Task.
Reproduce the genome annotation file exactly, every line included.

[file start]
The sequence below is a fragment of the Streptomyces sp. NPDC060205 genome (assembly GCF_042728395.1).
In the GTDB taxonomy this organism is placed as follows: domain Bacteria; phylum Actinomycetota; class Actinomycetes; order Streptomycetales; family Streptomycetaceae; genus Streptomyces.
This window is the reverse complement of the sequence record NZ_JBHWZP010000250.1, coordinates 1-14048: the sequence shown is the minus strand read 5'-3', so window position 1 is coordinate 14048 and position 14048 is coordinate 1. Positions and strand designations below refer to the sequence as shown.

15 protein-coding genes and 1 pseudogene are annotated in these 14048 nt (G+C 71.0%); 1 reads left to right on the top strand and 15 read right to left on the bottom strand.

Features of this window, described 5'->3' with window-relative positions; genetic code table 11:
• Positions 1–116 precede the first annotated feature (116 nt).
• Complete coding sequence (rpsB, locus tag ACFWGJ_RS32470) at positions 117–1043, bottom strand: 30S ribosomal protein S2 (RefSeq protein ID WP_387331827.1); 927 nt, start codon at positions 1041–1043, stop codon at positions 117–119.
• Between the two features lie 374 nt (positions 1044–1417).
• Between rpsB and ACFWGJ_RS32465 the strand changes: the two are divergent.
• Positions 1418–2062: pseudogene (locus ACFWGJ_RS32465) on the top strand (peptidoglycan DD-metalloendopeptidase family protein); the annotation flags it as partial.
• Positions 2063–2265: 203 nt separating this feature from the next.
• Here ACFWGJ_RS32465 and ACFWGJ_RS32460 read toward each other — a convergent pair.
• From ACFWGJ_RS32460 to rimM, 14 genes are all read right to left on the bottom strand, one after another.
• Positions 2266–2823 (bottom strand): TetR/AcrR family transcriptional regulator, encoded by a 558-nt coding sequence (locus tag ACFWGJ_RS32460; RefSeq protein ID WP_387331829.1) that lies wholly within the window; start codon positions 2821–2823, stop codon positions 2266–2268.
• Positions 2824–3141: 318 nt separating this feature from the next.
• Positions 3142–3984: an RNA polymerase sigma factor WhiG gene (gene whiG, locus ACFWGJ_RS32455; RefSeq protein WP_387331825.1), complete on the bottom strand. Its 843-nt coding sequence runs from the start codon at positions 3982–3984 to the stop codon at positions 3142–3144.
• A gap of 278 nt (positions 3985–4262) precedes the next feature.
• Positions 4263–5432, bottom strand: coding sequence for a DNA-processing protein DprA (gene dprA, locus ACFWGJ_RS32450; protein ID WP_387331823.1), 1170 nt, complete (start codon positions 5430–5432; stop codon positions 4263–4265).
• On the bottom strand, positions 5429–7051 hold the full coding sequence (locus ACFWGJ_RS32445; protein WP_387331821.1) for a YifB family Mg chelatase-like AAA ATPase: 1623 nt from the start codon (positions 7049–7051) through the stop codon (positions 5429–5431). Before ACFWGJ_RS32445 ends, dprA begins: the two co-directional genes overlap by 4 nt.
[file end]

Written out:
The sequence below is a fragment of the Streptomyces sp. NPDC060205 genome (assembly GCF_042728395.1).
In the GTDB taxonomy this organism is placed as follows: domain Bacteria; phylum Actinomycetota; class Actinomycetes; order Streptomycetales; family Streptomycetaceae; genus Streptomyces.
This window is the reverse complement of the sequence record NZ_JBHWZP010000250.1, coordinates 1-14048: the sequence shown is the minus strand read 5'-3', so window position 1 is coordinate 14048 and position 14048 is coordinate 1. Positions and strand designations below refer to the sequence as shown.

15 protein-coding genes and 1 pseudogene are annotated in these 14048 nt (G+C 71.0%); 1 reads left to right on the top strand and 15 read right to left on the bottom strand.

Features of this window, described 5'->3' with window-relative positions; genetic code table 11:
• Positions 1–116 precede the first annotated feature (116 nt).
• Complete coding sequence (rpsB, locus tag ACFWGJ_RS32470) at positions 117–1043, bottom strand: 30S ribosomal protein S2 (RefSeq protein ID WP_387331827.1); 927 nt, start codon at positions 1041–1043, stop codon at positions 117–119.
• Between the two features lie 374 nt (positions 1044–1417).
• Between rpsB and ACFWGJ_RS32465 the strand changes: the two are divergent.
• Positions 1418–2062: pseudogene (locus ACFWGJ_RS32465) on the top strand (peptidoglycan DD-metalloendopeptidase family protein); the annotation flags it as partial.
• Positions 2063–2265: 203 nt separating this feature from the next.
• Here ACFWGJ_RS32465 and ACFWGJ_RS32460 read toward each other — a convergent pair.
• From ACFWGJ_RS32460 to rimM, 14 genes are all read right to left on the bottom strand, one after another.
• Positions 2266–2823 (bottom strand): TetR/AcrR family transcriptional regulator, encoded by a 558-nt coding sequence (locus tag ACFWGJ_RS32460; RefSeq protein ID WP_387331829.1) that lies wholly within the window; start codon positions 2821–2823, stop codon positions 2266–2268.
• Positions 2824–3141: 318 nt separating this feature from the next.
• Positions 3142–3984: an RNA polymerase sigma factor WhiG gene (gene whiG, locus ACFWGJ_RS32455; RefSeq protein WP_387331825.1), complete on the bottom strand. Its 843-nt coding sequence runs from the start codon at positions 3982–3984 to the stop codon at positions 3142–3144.
• A gap of 278 nt (positions 3985–4262) precedes the next feature.
• Positions 4263–5432, bottom strand: coding sequence for a DNA-processing protein DprA (gene dprA, locus ACFWGJ_RS32450; protein ID WP_387331823.1), 1170 nt, complete (start codon positions 5430–5432; stop codon positions 4263–4265).
• On the bottom strand, positions 5429–7051 hold the full coding sequence (locus ACFWGJ_RS32445; protein WP_387331821.1) for a YifB family Mg chelatase-like AAA ATPase: 1623 nt from the start codon (positions 7049–7051) through the stop codon (positions 5429–5431). Before ACFWGJ_RS32445 ends, dprA begins: the two co-directional genes overlap by 4 nt.